Why I Want to Work with Children’s Literature

by McKenzie Berry

Throughout college, I was convinced that I would be a teacher. I jumped from music education
to elementary education and eventually landed on English. I love books and wanted to share
this love with others, so what better way than to teach?

I started reaching out to teachers in my community and asking them about their experiences. I
kept getting the same answers:

  1. The school systems suck
  2. Everyone has to teach to a test
  3. Most of my students hate reading and the ones who love it struggle to find age-appropriate books that match their reading level.

After hearing these same answers time and time again, I started to rethink my career path. Maybe I wasn’t cut out for the hard job of being a teacher.

Needless to say, my whole plan folded in on itself—I had no idea what I wanted to do and, like
any college senior, I began to loath the inevitable question, “so, what comes next?”
After many tears and meetings with my mentor, I realized that I still had a passion for children’s
literacy. I began brainstorming: how can I combine my passion with a career other than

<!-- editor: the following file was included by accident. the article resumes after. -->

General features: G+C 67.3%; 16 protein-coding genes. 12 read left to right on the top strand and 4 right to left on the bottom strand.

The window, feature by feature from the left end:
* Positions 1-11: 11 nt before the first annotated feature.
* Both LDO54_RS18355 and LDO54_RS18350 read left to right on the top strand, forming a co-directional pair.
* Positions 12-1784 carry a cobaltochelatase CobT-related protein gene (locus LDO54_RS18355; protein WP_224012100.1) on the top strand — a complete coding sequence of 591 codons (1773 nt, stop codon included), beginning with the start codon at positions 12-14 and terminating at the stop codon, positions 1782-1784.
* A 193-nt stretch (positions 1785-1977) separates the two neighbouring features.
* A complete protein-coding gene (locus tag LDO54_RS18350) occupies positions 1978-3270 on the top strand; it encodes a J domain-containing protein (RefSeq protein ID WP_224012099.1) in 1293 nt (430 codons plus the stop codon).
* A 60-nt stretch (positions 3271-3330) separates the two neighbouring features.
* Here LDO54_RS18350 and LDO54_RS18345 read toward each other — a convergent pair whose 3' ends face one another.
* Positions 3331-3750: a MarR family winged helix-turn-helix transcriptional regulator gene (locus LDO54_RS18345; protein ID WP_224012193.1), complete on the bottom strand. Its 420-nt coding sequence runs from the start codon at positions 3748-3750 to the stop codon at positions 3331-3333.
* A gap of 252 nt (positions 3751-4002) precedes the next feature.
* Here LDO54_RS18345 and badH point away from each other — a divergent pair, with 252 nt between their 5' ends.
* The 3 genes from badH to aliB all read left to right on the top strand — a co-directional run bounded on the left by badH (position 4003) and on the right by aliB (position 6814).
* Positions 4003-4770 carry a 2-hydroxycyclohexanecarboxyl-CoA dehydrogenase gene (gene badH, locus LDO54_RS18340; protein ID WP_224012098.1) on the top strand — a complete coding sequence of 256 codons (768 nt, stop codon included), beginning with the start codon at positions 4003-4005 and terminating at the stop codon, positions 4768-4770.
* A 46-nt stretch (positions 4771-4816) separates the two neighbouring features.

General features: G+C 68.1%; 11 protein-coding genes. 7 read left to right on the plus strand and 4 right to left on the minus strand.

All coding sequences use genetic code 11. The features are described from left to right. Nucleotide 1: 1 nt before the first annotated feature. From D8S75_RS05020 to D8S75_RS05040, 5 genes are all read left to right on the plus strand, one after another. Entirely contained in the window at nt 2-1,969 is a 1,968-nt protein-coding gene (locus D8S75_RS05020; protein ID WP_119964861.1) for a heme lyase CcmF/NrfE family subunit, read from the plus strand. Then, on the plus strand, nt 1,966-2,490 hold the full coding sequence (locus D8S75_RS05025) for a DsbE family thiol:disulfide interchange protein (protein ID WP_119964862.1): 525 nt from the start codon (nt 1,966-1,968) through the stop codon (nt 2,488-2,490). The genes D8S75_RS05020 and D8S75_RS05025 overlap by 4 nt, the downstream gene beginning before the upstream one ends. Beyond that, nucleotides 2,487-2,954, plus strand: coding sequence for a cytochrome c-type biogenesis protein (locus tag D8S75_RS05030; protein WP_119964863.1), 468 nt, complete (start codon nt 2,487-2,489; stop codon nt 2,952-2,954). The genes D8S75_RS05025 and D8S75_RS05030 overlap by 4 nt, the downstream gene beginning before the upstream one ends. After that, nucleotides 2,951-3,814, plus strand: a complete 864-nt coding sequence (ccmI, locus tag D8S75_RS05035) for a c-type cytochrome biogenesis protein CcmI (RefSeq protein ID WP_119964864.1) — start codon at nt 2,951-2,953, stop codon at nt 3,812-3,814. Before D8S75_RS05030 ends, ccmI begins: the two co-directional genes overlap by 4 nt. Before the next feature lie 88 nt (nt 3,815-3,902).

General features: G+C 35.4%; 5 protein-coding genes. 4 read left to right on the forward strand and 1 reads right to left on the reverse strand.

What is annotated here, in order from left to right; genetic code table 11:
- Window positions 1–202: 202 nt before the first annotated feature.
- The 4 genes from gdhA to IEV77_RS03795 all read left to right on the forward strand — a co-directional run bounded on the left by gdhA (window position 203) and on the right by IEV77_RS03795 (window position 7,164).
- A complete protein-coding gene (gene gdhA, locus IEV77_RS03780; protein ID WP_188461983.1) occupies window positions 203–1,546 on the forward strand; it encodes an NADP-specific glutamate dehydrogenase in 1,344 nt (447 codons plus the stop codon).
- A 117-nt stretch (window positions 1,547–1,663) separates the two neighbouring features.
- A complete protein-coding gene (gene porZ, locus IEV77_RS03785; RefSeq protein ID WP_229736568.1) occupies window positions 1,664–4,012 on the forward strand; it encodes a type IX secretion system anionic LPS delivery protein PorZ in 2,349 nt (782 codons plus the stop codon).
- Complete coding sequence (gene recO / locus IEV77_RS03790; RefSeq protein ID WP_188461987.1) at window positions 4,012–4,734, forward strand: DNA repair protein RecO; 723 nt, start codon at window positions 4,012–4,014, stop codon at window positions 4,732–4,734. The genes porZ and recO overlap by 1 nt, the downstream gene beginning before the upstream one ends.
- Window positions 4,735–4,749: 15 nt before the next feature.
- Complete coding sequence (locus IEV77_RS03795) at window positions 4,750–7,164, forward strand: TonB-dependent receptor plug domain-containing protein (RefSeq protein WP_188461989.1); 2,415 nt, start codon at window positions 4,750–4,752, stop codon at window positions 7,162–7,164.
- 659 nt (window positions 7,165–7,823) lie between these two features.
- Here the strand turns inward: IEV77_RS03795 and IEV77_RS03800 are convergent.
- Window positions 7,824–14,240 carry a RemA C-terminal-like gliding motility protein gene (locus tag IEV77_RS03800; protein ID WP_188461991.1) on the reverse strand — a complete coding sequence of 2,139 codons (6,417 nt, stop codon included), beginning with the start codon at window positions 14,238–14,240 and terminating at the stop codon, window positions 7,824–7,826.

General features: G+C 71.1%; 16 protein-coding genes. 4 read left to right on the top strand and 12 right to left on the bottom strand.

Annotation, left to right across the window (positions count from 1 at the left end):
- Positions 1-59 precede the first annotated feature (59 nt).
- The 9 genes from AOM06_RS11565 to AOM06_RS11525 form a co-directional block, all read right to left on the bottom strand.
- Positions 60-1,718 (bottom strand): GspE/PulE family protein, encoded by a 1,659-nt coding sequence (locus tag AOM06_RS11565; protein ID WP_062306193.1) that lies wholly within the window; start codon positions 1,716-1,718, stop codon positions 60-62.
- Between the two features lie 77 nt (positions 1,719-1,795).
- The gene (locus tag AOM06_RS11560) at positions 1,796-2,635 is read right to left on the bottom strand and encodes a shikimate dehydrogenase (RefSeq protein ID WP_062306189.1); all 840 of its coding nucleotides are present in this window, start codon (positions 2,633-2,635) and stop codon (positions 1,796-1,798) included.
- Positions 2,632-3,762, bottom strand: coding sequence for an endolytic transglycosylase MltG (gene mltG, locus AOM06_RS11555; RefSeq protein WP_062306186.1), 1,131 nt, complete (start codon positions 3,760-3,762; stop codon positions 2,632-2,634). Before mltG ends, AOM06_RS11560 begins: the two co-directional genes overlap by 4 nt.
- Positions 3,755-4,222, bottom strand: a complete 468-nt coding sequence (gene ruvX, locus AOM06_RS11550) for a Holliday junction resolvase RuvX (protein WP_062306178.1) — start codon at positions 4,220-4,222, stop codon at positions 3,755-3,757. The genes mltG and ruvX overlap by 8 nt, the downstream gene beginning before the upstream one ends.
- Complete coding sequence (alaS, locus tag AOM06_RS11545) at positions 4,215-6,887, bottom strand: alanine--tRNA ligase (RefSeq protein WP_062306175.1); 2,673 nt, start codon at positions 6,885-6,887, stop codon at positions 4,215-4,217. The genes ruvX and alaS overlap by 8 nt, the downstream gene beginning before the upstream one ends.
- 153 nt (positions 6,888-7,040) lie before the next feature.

teaching? Then, one day while I was admiring J.K. Rowling’s Harry Potter series (it was my first
time reading it ever!), it hit me. I knew I wanted to be part of the process of creating and
publishing books.

A few months later, I attended the Columbia publishing course. I finally felt as though I had met
my people and found my niche. Moreover, I realized why I wanted to focus my career on
children’s literature.

Here are three reasons why I want to work in Children’s Literature:

 

1. The Creation of a Reader
Readers are created in childhood. Many of my peers attribute their love for reading to series
such as Harry Potter, Series of Unfortunate Events, and Little House on the Prairie. Children’s
authors and their publishing houses/imprints have one of, if not the most important jobs in the
publishing world: creating a reader. If we fail, the publishing industry suffers.

2. In a Child’s Hands
Last week I had coffee with a woman who has been in the publishing world for 25 plus years.
While we were talking about our shared passion for children’s literature/publication, she said,
“the best part is, at the end of the day, that the book ends up in a child’s hands.” I loved this
quote. And it’s so true! Children’s publishers are trying to achieve one goal: inspire a younger
generation through literature.

3. It’s Fun!
And, of course, children’s literature is FUN! A book can take you on an adventure to a
mysterious world, or explore the life of a folklore classic. The sky is limitless.

These three points are just a glimpse into my passion for children’s literature. Needless to say, I
am excited for my future in the industry. I would also like to thank GenZ for giving me an
opportunity to learn and grow in the field.

 


If you’re a fan of children’s literature, check out these GenZ titles: Inspirited by Penelope Aaron (author of Marco and the Miserably Marvelous Monday) and Evanescence by R. J. Rogue.

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